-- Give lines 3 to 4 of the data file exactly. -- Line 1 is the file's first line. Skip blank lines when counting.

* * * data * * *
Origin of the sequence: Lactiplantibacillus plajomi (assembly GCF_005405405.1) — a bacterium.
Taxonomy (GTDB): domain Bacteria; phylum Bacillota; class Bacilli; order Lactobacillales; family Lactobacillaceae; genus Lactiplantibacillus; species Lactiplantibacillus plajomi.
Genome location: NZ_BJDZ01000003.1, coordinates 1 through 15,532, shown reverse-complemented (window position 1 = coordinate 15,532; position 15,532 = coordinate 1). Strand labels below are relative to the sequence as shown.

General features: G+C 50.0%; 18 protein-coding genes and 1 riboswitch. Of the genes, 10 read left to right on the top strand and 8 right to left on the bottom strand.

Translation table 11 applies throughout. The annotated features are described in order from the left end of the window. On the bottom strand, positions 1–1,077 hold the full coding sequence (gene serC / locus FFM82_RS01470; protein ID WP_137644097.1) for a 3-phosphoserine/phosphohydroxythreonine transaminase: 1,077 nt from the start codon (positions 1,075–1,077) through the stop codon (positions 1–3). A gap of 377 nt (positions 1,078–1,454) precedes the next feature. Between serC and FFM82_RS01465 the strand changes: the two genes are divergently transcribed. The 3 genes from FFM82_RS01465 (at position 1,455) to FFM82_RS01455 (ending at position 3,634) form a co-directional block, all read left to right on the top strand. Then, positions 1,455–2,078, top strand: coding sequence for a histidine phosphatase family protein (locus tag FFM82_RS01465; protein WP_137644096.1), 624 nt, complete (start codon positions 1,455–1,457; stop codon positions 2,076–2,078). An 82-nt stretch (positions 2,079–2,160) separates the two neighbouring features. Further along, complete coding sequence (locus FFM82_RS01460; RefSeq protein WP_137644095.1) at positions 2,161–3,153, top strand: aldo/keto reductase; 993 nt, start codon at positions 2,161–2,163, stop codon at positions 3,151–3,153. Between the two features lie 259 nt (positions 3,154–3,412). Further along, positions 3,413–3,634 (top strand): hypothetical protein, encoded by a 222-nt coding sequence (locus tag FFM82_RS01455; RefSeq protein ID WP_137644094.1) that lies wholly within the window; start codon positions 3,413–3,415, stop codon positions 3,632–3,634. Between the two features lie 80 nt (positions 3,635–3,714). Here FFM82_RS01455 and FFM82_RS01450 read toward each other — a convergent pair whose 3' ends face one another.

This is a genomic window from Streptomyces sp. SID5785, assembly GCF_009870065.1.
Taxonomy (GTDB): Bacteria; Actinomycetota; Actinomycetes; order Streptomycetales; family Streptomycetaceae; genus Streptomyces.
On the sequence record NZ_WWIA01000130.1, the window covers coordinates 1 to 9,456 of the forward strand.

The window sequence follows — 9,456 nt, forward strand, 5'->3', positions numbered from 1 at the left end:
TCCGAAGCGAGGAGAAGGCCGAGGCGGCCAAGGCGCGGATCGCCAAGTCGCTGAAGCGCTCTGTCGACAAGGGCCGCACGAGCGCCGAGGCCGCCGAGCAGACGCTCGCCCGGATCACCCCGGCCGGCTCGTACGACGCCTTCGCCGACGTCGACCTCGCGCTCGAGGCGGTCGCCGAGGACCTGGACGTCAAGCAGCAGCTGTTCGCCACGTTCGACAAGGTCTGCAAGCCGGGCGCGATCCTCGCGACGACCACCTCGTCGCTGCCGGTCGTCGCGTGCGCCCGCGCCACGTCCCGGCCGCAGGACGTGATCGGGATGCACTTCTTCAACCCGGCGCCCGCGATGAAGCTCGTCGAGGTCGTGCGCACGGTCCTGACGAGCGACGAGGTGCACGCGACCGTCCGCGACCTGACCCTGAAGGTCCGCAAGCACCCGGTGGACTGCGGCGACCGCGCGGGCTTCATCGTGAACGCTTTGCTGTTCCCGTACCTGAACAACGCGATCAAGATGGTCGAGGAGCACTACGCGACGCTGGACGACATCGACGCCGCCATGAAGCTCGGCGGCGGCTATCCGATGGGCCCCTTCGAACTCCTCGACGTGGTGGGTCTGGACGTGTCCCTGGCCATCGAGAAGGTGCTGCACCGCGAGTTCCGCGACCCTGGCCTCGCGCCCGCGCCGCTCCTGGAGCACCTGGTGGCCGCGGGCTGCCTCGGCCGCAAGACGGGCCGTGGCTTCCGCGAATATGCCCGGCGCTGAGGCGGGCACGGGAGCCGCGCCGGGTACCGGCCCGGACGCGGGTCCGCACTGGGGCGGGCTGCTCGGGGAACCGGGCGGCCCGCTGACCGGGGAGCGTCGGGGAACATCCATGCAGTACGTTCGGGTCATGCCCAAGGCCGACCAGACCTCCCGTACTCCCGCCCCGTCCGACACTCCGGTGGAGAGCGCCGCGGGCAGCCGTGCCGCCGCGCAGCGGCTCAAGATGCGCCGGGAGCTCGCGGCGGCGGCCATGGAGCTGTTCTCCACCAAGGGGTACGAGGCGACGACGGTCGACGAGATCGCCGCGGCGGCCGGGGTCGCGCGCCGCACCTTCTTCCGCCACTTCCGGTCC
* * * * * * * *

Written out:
Genome location: NZ_BJDZ01000003.1, coordinates 1 through 15,532, shown reverse-complemented (window position 1 = coordinate 15,532; position 15,532 = coordinate 1). Strand labels below are relative to the sequence as shown.

General features: G+C 50.0%; 18 protein-coding genes and 1 riboswitch. Of the genes, 10 read left to right on the top strand and 8 right to left on the bottom strand.